and in this way from death has taken
all his rights and his power,
here remains nothing but death’s outward form,
it has lost its sting.


Es war ein wunderlicher Krieg,
Da Tod und Leben rungen,
Das Leben behielt den Sieg,,
Es hat den Tod verschlungen.
Die Schrift hat verkündigt das,
Wie ein Tod den andern fraß,
Ein Spott aus dem Tod ist worden.

It was a strange battle
where death and life struggled.
Life won the victory,
it has swallowed up death
Scripture has proclaimed
how one death ate the other,
death has become a mockery.


Hier ist das rechte Osterlamm,
Davon Gott hat geboten,
Das ist hoch an des Kreuzes Stamm
In heißer Lieb gebraten,
Das Blut zeichnet unsre Tür,
Das hält der Glaub dem Tode für,
Der Würger kann uns nicht mehr schaden.

Here is the true Easter lamb
that God has offered
which high on the trunk of the cross
is roasted in burning love,
whose blood marks our doors,
which faith holds in front of death,
the strangler can harm us no more


So feiern wir das hohe Fest
Mit Herzensfreud und Wonne,
Das uns der Herre scheinen läßt,
Er ist selber die Sonne,
Der durch seiner Gnade Glanz
Erleuchtet unsre Herzen ganz,
Der Sünden Nacht ist verschwunden..

Thus we celebrate the high feast
with joy in our hearts and delight
that the Lord lets shine for us,
He is himself the sun
who through the brilliance of his grace
enlightens our hearts completely,
the night of sin has disappeared.
Alleluia !


Wir essen und leben wohl
In rechten Osterfladen,
Der alte Sauerteig nicht soll
Sein bei dem Wort Gnaden,
Christus will die Koste sein
Und speisen die Seel allein,,
Der Glaub will keins andern leben..

We eat and live well
on the right Easter cakes,
the old sour-dough should not
be with the word grace,
Christ will be our food
and alone feed the soul,
faith will live in no other way.

The original version had seven stanzas and appeared first in Enchiridion (1524). Richard Massie (1800-1887) provided an English translation of all seven German stanzas in Martin Luther’s Spiritual Songs(1854). Massie, an Englishman and rector of St. Bride’s Church in Chester, was self-taught in German, but became one of the leading translators of hymns from the German of his day. The shortening of the hymn to four stanzas in English took place later in the 19th century in the Church of England Hymn Book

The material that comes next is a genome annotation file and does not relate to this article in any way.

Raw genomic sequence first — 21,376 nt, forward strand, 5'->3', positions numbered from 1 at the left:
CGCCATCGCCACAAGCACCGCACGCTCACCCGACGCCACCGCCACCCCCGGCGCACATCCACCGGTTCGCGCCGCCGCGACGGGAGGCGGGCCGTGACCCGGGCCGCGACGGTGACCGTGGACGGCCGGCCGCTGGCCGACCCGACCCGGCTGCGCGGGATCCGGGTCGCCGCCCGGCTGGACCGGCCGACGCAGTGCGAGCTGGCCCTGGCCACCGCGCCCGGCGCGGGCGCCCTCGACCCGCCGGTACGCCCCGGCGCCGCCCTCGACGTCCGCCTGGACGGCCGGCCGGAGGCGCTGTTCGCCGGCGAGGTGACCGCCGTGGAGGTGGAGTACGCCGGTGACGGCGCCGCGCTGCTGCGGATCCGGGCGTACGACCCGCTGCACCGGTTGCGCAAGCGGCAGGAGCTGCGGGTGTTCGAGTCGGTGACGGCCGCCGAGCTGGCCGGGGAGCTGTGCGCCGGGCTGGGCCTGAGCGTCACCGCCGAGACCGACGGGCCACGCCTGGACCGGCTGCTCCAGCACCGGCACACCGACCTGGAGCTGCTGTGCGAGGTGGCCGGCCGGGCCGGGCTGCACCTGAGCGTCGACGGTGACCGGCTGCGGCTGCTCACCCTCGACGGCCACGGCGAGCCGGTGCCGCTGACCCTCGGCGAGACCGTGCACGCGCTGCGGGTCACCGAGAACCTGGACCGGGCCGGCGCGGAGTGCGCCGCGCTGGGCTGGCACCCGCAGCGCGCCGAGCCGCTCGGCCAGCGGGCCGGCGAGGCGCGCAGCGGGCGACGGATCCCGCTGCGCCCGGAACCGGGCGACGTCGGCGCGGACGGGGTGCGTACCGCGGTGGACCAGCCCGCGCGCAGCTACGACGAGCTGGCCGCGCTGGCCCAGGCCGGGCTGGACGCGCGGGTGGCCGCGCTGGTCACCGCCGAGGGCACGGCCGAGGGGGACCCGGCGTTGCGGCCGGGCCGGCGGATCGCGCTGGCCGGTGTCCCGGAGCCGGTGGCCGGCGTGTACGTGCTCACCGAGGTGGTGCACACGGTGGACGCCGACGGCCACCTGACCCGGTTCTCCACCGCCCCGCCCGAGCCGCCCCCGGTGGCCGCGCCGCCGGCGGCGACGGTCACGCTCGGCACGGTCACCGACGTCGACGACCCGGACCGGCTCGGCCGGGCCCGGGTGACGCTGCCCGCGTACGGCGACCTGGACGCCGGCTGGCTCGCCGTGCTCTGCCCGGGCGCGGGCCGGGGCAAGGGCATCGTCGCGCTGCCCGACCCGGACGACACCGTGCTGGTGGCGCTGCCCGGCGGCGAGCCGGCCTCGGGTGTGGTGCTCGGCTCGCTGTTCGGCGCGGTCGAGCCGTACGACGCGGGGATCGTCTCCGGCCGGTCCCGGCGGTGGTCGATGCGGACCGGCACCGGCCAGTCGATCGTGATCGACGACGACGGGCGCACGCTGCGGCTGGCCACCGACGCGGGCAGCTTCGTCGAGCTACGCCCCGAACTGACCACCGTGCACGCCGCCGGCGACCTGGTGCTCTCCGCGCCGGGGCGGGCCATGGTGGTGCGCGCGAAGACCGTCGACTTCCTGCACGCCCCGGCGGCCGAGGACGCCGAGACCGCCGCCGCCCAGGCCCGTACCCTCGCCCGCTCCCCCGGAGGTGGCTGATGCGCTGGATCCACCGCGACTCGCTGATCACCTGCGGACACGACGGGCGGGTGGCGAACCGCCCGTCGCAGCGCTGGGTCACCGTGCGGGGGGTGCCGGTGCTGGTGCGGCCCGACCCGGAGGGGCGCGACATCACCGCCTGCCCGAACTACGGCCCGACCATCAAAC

CHRIST LAG IN TODESBANDEN is an adaptation of a medieval chant used for “Victimae Paschali laudes”. The tune’s arrangement is credited to Johann Walther (b. Kahla, Thuringia, Germany, 1496: d. Torgau, Germany, 1570), in whose 1524 Geystliche Gesangk Buchleyn it was first published. But it is possible that Luther also had a hand in its arrangement. Walther was one of the great early influences in Lutheran church music. At first he seemed destined to be primarily a court musician. A singer in the choir of the Elector of Saxony in the Torgau court in 1521, he became the court’s music director in 1525. After the court orchestra was disbanded in 1530 and reconstituted by the town, Walther became cantor at the local school in 1534 and directed the music in several churches. He served the Elector of Saxony at the Dresden court from 1548 to 1554 and then retired in Torgau. Walther met Martin Luther in 1525 and lived with him for three weeks to help in the preparation of Luther’s German Mass. In 1524 Walther published the first edition of a collection of German hymns, Geystliche gesangk Buchleyn. This collection and several later hymnals compiled by Walther went through many later editions and made a permanent impact on Lutheran hymnody. One of the earliest and best-known Lutheran chorales, CHRIST LAG IN TODESBANDEN is a magnificent tune in rounded bar form (AABA).


Come down, o Love divine (DOWN AMPNEY)